E-commerce for Brands
What Levers “Move the Needle” on Amazon?
Shannon Roddy is the founder of the Amazon Brand Success Academy Course. He worked his way to success on Amazon after developing his own product a decade ago, and it was almost an accident how it first took off. There was nothing casual, however, about how deep he dove into Amazon strategy after that.
Shannon joined E-Commerce with Coffee?! to speak to host Nate Svoboda about which levers brands have to pull for success on the ultra-competitive e-marketplace.
As quickly as Amazon competition has grown, so has Shannon’s expertise. Since compiling his knowledge in his academy course, he’s skated ahead of the pack while laying the track for those who follow him.
As with all episodes of the show, Nate first asks Shannon about his relationship with coffee. It turns out Shannon wasn’t a coffee drinker until he had a kid — long nights, he said, changed his relationship with caffeine forever.
The interview then dives right into Amazon strategy. Unlike some high-profile Amazon gurus who preach their e-commerce “secrets” for instant success, Shannon started with his own failures by omission and is frank with listeners about the work that goes into success.
Investing More Than Money
Over the course of the interview, Shannon weaves through multiple strategies that brands need to learn about before taking their first steps in Amazon.
These strategies each carry heavy loads of to-dos, but Shannon explains them with powerful metaphors that bring it all into focus.
For example, Shannon starts by describing brands first launching to Amazon like launching a rocket. You build your rocket first, then you take aim. And only then do you take off.
“Do everything right, and do everything in order,” Shannon says. There are no shortcuts. If you only have a certain amount of time or money to invest, scale the number of products you work on, but never the required optimizations.
Shannon’s rocket simile mirrors the well-known Amazon Flywheel. The process goes:
“We have limited time, money, and energy,” Shannon reminds us. “The question is how to invest what resources we have.” That said, the real linchpin for Amazon success is to know how to scale your investment. Many brands first have the instinct to take on only one part of the Amazon Flywheel at a time if they’re short on resources.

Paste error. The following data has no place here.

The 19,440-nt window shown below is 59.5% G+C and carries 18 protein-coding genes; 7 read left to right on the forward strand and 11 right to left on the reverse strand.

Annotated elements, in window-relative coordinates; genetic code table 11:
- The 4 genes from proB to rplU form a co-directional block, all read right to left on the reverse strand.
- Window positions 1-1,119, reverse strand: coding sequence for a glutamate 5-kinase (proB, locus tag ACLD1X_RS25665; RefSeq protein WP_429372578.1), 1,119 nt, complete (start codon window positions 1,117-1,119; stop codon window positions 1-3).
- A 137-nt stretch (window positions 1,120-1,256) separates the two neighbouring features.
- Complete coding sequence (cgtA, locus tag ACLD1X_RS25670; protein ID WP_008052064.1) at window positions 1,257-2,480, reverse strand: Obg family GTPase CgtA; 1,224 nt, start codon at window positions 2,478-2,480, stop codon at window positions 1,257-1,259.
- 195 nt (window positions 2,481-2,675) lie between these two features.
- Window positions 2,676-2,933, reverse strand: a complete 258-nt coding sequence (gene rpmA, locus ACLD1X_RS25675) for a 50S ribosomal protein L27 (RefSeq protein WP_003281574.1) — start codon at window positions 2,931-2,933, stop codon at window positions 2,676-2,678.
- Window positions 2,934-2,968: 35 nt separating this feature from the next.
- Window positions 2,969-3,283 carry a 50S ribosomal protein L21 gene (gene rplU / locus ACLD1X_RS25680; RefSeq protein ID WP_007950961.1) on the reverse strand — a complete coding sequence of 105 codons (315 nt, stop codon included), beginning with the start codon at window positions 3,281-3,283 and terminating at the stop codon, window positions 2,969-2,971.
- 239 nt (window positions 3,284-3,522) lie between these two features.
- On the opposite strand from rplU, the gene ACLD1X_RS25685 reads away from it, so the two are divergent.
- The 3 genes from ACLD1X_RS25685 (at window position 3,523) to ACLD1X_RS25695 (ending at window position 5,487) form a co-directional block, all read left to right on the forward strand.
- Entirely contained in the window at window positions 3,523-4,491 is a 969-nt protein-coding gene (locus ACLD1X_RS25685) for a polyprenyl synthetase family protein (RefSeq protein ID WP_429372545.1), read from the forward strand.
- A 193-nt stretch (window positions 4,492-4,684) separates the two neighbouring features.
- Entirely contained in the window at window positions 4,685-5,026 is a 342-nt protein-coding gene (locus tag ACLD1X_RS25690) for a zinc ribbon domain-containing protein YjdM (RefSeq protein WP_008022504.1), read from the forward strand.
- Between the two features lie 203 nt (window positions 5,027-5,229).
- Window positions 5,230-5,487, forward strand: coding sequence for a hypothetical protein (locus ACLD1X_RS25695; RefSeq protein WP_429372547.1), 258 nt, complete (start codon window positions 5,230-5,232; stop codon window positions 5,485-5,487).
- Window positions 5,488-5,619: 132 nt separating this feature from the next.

According to Shannon, that’s why those brands fail.
Instead, give 100% of the strategy to as many products as you can at a time. If you have limited time, money, or energy, then simply don’t optimize, launch and analyze all your products at once.
In the interview, Shannon talks about what it is to give 100% of anything. “You don’t have to give something 100% of your time. You do have to give it 100% of the time it needs to be successful.” Amazon is no exception.
“If you don’t have 100% of the time Amazon strategy requires,” Shannon says, “hold off.” He assures brands that it isn’t worth it until you can give your Amazon strategy what it needs. “If you don’t commit the [time, money, and energy],” Shannon warns, “don’t even bother trying to sell there.”
That’s easier said than done, of course. “You have to do 128 things right [on Amazon], and you have to do them consistently,” Shannon admits.
Fortunately, brands can get started with his Amazon Brand Success Academy to make the process easier to follow.
Next up in the interview is where Shannon’s insights on the Amazon Flywheel and his own “Amazon Trifecta” come to an enlightening intersection.
The Amazon Trifecta
Shannon then gets into what he calls the “Amazon Trifecta,” or Deliverability + Buyability = Rankability. This is the equation he uses to strategize organic ranking for his own brands and for clients.
“Brands don’t know what they don’t know,” Shannon reminds us. He learned that the hard way when he started his own brand. The biggest hurdle today, Shannon feels, is how brands piecemeal their knowledge and strategies together. They get tips from multiple sources for each variable of the trifecta, but no number of tips or “secrets” pieced together create a solid foundation for a viable strategy.
In most cases, one trusted partner or source is selected to bring the trifecta to life in one coherent analysis.
Picking Your Partners
“Amazon strategy,” Shannon tells us, is a “combination of knowing best practices and [watching] policy changes.” There’s no silver bullet because success on Amazon requires a whole ecosystem of strategies.
For a look at exactly how many elements come into play, check out Shannon’s Complete Amazon Checklist.
Most brands have to look at partnering with independent contractors, consultants, or vendors to build that strategic ecosystem because they won’t have all the required talent in-house.
There are plenty of gurus out there, though, and they’re all vying for brands’ business. Which ones should they trust?
Shannon lays out specific red flags that brands should look for when vetting any “expert” or vendor. There’s no shortage of opinions on how to win on Amazon these days. Gimmicks like guarantees, Shannon says, allow brands to discard vendors who could expose them to unethical practices or unrealistic expectations.
Brands can become their own advocates, too, by staying up-to-date on Amazon’s policies. That way, if a vendor or consultant does propose something that goes against Amazon’s rules, brands don’t take on unnecessary risk.
Shannon’s Free Amazon Masterclass is a great place for brands to start to get educated.